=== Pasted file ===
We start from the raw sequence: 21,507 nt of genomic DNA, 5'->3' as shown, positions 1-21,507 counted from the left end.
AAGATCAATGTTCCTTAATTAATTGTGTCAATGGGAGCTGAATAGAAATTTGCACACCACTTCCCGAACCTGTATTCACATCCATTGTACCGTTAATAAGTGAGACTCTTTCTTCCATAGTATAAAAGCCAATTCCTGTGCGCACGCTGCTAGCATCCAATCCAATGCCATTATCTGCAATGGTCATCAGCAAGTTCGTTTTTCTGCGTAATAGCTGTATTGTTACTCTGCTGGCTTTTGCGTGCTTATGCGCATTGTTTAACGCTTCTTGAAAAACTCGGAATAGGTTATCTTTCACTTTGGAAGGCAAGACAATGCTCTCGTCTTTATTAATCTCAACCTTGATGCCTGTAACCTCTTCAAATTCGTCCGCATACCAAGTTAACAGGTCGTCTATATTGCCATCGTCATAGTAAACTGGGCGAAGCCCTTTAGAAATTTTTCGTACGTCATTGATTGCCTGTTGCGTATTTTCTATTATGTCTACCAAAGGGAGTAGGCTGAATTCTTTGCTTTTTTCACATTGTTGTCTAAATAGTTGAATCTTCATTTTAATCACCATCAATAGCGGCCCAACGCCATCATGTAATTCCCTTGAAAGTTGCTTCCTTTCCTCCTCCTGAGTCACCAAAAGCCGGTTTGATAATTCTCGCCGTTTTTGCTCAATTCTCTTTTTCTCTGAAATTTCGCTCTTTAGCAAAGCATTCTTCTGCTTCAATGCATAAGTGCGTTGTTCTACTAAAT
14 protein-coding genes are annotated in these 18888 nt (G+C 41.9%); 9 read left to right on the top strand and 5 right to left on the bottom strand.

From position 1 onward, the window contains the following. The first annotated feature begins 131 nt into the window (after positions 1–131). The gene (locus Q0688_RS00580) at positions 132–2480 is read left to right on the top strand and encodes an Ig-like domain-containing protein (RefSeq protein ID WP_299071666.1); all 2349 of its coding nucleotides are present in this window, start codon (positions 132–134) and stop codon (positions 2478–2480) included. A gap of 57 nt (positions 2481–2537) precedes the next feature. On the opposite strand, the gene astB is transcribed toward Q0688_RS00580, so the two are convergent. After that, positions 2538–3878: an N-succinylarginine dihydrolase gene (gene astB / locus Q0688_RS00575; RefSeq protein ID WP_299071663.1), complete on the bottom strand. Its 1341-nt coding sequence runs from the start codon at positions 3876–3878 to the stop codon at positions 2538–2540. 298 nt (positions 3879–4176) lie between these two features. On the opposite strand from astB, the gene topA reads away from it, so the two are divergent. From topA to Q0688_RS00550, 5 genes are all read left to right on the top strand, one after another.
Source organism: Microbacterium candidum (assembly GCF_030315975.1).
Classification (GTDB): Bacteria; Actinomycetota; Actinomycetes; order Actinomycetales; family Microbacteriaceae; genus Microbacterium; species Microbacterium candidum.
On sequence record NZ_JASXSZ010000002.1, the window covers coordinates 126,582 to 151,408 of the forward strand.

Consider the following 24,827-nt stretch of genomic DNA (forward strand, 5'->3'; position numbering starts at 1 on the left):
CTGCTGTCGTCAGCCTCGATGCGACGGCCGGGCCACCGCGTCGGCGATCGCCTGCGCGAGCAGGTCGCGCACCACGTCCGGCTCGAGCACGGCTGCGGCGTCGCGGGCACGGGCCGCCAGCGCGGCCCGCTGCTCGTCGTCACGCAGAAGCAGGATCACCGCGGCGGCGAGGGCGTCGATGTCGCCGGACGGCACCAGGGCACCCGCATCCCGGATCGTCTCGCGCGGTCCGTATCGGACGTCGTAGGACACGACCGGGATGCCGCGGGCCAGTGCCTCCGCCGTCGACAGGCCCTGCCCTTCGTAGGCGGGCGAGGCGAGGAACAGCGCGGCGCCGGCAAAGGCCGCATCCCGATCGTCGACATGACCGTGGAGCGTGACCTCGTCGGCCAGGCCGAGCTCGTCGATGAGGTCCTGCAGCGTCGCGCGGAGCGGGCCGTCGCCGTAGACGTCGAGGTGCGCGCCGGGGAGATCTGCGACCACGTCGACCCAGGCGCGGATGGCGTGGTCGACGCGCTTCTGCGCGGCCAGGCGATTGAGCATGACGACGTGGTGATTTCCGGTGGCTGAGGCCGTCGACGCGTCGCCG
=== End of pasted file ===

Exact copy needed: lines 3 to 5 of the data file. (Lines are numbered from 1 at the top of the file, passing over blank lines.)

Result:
14 protein-coding genes are annotated in these 18888 nt (G+C 41.9%); 9 read left to right on the top strand and 5 right to left on the bottom strand.

From position 1 onward, the window contains the following. The first annotated feature begins 131 nt into the window (after positions 1–131). The gene (locus Q0688_RS00580) at positions 132–2480 is read left to right on the top strand and encodes an Ig-like domain-containing protein (RefSeq protein ID WP_299071666.1); all 2349 of its coding nucleotides are present in this window, start codon (positions 132–134) and stop codon (positions 2478–2480) included. A gap of 57 nt (positions 2481–2537) precedes the next feature. On the opposite strand, the gene astB is transcribed toward Q0688_RS00580, so the two are convergent. After that, positions 2538–3878: an N-succinylarginine dihydrolase gene (gene astB / locus Q0688_RS00575; RefSeq protein ID WP_299071663.1), complete on the bottom strand. Its 1341-nt coding sequence runs from the start codon at positions 3876–3878 to the stop codon at positions 2538–2540. 298 nt (positions 3879–4176) lie between these two features. On the opposite strand from astB, the gene topA reads away from it, so the two are divergent. From topA to Q0688_RS00550, 5 genes are all read left to right on the top strand, one after another.
Source organism: Microbacterium candidum (assembly GCF_030315975.1).